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The Secret Doctrine, Volume II Anthropogenesis

H. P. Blavatsky

Letters on the Aesthetical Education of Man

Friedrich Schiller

Theory of Colours

Johann Wolfgang von Goethe

The Bhagavad Gita


Freedom of the will

by Jonathan Edwards


By determining the will, if the phrase be used with any meaning, must be intended, causing that the act of the will or choice should be thus, and not otherwise: and the will is said to be determined, when in consequence of some action, or influence, its choice is directed to, and fixed upon, a particular object. As when we speak of the determination of motion, we mean causing the motion of the body to be such a way, or in such a direction, rather than another.

To talk of the determination of the will, supposes an effect, which must have a cause. If the will be determined, there is a determiner. This must be supposed to be intended even by them that say, the will determines itself. But if it be as they say, the will is both determiner and determined, it is a cause that acts and produces effects upon itself, and is the object of its own influence and action.

With respect to that grand inquiry—what determines the will—it would be very tedious and unnecessary at present to enumerate and examine all the various opinions, which have been advanced concerning the matter; nor is it needful that I should enter into a particular disquisition of all points debated in disputes on that question—whether does the will always follow the last dictate of the understanding? It is sufficient to my present purpose to say—it is that motive, which, as it stands in the view of the mind, is the strongest, that determines the will. But it may be necessary that I should a little explain my meaning in this.

By motive, I mean the whole of that which moves, excites, or invites the mind to volition, whether that be one thing singly, or many things conjunctly. Many particular things may concur and unite their strength to induce the mind; and when it is so, all together are, as it were, one complex motive. And when I speak of the strongest motives I have respect to the strength of the whole that operates to induce to a particular act of volition, whether that be the strength of one thing alone, or of many together.

Whatever is a motive, in this sense, must be something that is extant in the view or apprehension of the understanding, or perceiving faculty. Nothing can induce or invite the mind to will or act any thing, any further than it is perceived, or is some way or other in the mind's view; for what is wholly unperceived, and perfectly out of the mind's view, cannot affect the mind at all. It is most evident, that nothing is in the mind, or reaches it, or takes any hold of it, any otherwise than as it is perceived or thought of.

And I think it must also be allowed by all, that every thing that is properly called a motive, excitement, or inducement to a perceiving willing agent, has some sort and degree of tendency, Or advantage to move or excite the will, previous to the effect, or to the act of the will excited. This previous tendency of the motive is what I call the strength of the motive. That motive which has a less degree of previous advantage or tendency to move the will, or that appears less inviting, as it stands in the view of the mind, is what I call a weaker motive. On the contrary, that which appears most inviting, and has, by what appears concerning it to the understanding or apprehension, the greatest degree of previous tendency to excite and induce the choice, is what I call the strongest motive. And in this sense, I suppose the will is always determined by the strongest motive.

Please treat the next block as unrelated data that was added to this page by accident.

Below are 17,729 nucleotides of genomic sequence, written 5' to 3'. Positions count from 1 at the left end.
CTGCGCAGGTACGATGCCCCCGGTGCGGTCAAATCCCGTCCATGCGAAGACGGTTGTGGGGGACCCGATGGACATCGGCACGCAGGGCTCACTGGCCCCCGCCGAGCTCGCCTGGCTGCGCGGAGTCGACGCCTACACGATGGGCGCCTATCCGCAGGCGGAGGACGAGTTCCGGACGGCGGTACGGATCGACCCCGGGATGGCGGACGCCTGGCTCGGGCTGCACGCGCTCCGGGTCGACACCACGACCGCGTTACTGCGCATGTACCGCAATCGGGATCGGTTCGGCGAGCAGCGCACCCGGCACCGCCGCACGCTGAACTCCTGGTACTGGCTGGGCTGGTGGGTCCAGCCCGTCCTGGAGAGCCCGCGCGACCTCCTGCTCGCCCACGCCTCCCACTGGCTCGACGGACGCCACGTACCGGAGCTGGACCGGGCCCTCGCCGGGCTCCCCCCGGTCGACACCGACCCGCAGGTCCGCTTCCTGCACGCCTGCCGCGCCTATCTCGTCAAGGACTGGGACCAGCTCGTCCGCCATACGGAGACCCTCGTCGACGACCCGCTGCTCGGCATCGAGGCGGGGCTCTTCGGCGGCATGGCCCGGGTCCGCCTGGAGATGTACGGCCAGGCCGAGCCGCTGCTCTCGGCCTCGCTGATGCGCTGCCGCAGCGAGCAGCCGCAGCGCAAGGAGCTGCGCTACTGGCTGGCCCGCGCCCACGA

Things that exist in the view of the mind have their strength, tendency, or advantage to move or excite its will, from many things appertaining to the nature and circumstances of the thing viewed, the nature and circumstances of the mind that views, and the degree and manner of its view; of which it would perhaps be hard to make a perfect enumeration. But so much, I think, may be determined in general, without room for controversy, that whatever is perceived or apprehended by an intelligent and voluntary agent, which has the nature and-influence of a motive to volition or choice, is considered or viewed as good; nor has it any tendency to invite or engage the election of the soul in any further degree than it appears such. For to say otherwise, would be to say, that things that appear have a tendency by the appearance they make, to engage the mind to elect them some other way than by their appearing eligible to it; which is absurd. And, therefore, it must be true, in some sense, that the will always is as the greatest apparent good is; however, for the right understanding of this, two things must be well and distinctly observed:—

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